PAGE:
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First Corinthians 13: An Evangelical’s Top Priority

In recent months I’ve sensed God’s call to write about ways in which Christians in Hampton Roads and in American society in general can work together, even when we have very different personal convictions. I’ve already written a few posts that go in this direction, including my most recent one on abortion, but there is much, much more on which Baptists and other Christians can and should come to agreement.

I’m going to begin with a series on modern American evangelicalism, describing how it was understood in the 20th century, and what it should look like today. I’m doing this because in popular circles the term “evangelical” has taken on so much political baggage recently that even many self-identified evangelicals have only a vague idea of what the term means. Even worse, evangelicalism as it is often understood and practiced today has become a tool for dividing Christ’s church, something that would have horrified leading evangelicals in the past. Evangelicalism was always supposed to be a unifying movement, a means of helping Christians of different denominations to work together to strengthen and expand the Kingdom of God on earth. But today, far too many evangelicals are busy drawing lines when we should be trying to live and spread the gospel message in the light of God’s Word.

(If you’re reading this and you do not identify as an evangelical, I promise that I will demonstrate how most of my blogging about evangelicals applies to all Christians.)

I have always identified myself as an evangelical, and I still do today. This does not mean that my theology has remained consistent: in fact, I’ve drastically rethought many things through the years. (For example, when I was younger, I would never have dreamed of marrying a non-evangelical Episcopal priest!)  But I hold to the same core evangelical ideas that I had when I was growing up – many of them refined, to be sure, but with a consistent essence. The only way that I could not be identified as “evangelical” is if the definition of “evangelical” changes.



Before I get into the nuts and bolts of evangelicalism, however, I need to address a fundamental Christian issue. As I suggested at the start of this post, a major problem for Baptists and Christians in Hampton Roads is our great, often public, disunity and division. If Jesus Christ really is the God-man who died for our sins and then rose from the dead, and if the Bible really is true, then Christians should be able to speak to a fallen world with a unified voice.  Unfortunately, we all know that in 2022 we Christians often involve ourselves in bitter, public disputes that weaken us all and even bring shame to our savior.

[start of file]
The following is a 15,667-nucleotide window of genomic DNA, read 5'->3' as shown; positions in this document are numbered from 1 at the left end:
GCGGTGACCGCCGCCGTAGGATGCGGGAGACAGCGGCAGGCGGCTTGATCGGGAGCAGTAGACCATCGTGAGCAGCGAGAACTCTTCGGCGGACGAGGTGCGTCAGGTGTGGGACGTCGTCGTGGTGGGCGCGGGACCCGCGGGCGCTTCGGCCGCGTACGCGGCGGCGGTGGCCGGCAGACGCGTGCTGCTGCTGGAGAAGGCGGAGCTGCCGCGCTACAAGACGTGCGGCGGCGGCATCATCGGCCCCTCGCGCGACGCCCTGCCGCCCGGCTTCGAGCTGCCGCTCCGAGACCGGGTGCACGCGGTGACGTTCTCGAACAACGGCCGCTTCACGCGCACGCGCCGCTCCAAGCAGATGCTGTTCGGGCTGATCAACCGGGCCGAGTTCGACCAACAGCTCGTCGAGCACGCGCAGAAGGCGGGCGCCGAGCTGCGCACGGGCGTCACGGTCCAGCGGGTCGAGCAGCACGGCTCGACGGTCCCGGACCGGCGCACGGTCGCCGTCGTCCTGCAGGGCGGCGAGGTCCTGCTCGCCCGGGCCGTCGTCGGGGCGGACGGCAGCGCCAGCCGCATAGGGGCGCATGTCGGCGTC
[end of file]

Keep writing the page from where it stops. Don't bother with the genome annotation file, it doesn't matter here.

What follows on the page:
This means that in Hampton Roads in 2022, Christian leaders must look for ways to reduce division in the body of Christ, so that we can work together to bring God’s love and grace to our fallen world. And the best way to heal division is to practice Christ’s (hopefully familiar!) command:

34 “A new command I give you: Love one another. As I have loved you, so you must love one another. 35 By this everyone will know that you are my disciples, if you love one another.” (John 13:34–35).

So according to Christ, it is love for other Christians, including Christians who have “gotten it wrong,” that is the mark of a disciple.  And when we do not love Christians who disagree with us, we not only disobey Christ’s direct command; we also show the world that we are not serious disciples.

One of the best New Testament passages about Christ’s command to “love one another” is 1 Corinthians 13. While we might understand this famous chapter to be about love in general (many scholars think that it was composed apart from 1 Corinthians, then later adopted and inserted by Paul), Paul actually has a particular kind of love in mind. The book of 1 Corinthians is written to a church that suffers from rampant division and disunity, and chapter 13 is part of Paul’s program for healing those divisions. This means that as we read and meditate on 1 Cor 13, we must diligently apply its teaching to our Christian relationships. Otherwise, we miss the main point!

In the rest of this post I’m going to highlight a few important phrases. But I hope that all Christian leaders in Hampton Roads, and Christians in general, will think about how we can and should apply the principles in this chapter to our church lives.